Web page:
Landaff Gardens: Japanese Beetles

by Florence Webb

If the lacy leaf on the left makes your stomach drop in familiar dismay, you may have Japanese Beetles in your garden.  They adore raspberry plants including ripe berries, Rugosa roses, green beans, and are particularly fond of asiatic lilies.

You’ve surely seen the standard advice to pick them off and drown them.  In my raspberry patch there were thousands of them, and they flew away on approach.  There were more I other areas.  It seemed hopeless.

Based on nothing more useful than Amazon reviews, I bought a box of the product on the right, a Milky Spore Powder.  According to the University of Illinois Extension, Milky Spore is a natural bacterium that only infects beetle grubs.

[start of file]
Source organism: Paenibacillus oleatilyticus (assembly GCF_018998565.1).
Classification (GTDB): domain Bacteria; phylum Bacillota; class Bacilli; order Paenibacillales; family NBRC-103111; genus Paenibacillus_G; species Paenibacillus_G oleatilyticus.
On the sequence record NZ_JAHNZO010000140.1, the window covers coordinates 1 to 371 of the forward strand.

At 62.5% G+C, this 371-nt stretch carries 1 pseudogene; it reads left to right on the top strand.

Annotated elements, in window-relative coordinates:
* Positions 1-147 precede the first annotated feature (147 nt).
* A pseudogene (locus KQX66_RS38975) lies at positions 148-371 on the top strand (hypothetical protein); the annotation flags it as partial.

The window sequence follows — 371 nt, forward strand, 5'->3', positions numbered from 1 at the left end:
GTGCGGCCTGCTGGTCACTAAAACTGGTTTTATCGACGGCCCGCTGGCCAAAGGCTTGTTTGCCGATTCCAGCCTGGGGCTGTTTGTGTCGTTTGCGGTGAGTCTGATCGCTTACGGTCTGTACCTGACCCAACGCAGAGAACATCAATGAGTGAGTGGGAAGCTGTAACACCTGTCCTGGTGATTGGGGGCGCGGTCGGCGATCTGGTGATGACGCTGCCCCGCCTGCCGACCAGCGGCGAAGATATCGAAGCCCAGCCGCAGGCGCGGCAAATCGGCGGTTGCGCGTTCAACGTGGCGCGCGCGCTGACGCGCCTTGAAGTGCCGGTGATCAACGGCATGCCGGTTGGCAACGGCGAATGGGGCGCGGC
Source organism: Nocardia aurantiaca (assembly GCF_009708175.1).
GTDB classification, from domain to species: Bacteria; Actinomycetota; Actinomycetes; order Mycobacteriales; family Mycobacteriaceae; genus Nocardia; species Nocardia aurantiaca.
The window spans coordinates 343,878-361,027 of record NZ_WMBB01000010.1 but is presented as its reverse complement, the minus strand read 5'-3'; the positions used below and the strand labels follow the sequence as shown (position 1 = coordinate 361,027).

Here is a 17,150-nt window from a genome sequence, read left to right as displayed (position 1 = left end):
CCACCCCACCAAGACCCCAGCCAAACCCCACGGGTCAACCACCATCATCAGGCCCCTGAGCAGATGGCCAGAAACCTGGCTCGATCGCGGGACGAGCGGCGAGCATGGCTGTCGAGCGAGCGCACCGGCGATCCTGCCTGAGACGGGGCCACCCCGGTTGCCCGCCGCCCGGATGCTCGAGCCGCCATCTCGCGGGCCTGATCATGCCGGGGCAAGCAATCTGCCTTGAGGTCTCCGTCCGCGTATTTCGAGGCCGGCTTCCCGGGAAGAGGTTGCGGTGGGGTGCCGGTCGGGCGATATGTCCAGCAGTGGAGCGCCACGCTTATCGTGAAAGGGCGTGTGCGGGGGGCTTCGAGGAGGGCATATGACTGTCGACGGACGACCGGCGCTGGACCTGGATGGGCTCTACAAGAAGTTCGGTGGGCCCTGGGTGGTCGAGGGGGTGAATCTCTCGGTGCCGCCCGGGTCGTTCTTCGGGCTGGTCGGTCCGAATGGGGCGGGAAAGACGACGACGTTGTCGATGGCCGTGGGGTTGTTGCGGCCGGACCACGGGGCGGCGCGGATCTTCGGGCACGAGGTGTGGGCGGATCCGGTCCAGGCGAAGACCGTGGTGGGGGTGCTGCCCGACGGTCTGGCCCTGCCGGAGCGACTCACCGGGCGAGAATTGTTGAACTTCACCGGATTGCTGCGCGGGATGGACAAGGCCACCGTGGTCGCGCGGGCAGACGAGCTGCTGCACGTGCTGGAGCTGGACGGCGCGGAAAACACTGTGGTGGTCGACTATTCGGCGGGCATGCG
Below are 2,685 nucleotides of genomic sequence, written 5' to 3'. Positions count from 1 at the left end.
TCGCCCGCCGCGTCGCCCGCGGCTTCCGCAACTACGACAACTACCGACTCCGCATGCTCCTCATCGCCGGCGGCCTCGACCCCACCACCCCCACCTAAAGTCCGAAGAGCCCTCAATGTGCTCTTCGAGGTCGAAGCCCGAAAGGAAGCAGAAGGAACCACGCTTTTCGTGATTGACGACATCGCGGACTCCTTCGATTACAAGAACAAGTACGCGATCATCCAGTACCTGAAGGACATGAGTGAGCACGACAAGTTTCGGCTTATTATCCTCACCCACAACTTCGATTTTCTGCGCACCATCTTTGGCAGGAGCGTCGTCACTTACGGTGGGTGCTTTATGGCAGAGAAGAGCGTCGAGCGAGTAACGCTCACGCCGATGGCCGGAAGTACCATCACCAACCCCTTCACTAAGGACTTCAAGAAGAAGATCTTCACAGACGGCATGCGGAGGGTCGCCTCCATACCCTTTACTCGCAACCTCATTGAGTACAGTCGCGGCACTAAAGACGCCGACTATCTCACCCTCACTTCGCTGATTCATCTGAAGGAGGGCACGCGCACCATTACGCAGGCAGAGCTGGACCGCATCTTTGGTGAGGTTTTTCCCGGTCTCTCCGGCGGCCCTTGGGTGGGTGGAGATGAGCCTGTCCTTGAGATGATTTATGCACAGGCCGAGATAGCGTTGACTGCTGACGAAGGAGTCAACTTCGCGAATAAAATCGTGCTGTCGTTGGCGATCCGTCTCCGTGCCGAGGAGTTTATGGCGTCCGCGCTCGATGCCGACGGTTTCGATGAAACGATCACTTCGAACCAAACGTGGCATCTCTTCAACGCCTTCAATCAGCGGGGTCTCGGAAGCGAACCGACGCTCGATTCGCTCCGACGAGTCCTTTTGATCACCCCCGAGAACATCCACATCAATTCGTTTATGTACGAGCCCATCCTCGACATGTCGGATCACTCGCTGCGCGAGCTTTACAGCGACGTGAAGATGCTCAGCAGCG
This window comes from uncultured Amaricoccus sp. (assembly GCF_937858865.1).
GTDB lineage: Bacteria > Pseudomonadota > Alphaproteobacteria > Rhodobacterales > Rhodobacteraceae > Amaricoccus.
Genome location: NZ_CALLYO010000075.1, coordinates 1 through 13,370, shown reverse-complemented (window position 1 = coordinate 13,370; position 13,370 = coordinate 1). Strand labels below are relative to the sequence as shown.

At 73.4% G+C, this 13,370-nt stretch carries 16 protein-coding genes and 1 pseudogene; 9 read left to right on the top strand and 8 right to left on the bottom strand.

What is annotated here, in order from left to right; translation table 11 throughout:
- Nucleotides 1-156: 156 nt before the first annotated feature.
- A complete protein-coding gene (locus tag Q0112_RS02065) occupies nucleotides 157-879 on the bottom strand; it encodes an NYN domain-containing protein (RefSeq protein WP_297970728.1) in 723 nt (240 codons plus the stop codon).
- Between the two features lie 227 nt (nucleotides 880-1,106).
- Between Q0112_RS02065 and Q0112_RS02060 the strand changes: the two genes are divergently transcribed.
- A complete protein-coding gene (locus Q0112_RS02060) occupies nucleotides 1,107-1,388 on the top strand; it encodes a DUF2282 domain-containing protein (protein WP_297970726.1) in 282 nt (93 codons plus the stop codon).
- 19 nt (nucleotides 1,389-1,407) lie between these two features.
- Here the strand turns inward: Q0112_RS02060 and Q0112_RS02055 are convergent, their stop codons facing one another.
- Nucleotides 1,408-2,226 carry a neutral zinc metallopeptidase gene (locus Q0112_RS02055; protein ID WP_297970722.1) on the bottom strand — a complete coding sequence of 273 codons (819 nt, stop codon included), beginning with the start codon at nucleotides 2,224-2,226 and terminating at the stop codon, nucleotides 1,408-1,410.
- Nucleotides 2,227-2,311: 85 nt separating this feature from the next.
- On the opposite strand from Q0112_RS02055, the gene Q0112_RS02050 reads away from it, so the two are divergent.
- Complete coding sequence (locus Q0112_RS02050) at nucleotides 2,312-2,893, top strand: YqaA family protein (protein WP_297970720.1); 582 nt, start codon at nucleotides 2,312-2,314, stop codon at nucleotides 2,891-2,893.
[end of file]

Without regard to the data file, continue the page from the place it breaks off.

I applied it in midsummer, after the darn beetles had hatched, and it didn’t make any difference that summer.  But the next summer my beetle population was a small fraction of what it had been, especially around the raspberries which they had overwhelmed the previous year.

So I’m a believer for now.

Question for all Landaff gardeners: do you get Japanese Beetles?  Have you found a way to control them?  (DO NOT say you pick them off.  I don’t want to hear it.)

Have you used Milky Spore?  Does it work for you?  Are there specific conditions of application to make it work best?

Hit the comments button and fill us all in.  We want our lilies back.

One thought on “Landaff Gardens: Japanese Beetles

  1. By the way, I found a thing on the Internet that says the soil has to be at least 65 degrees for the spore to work in killing off the grubs. So it is likely not too late to apply this year if you’re wanting to try it. -Florence

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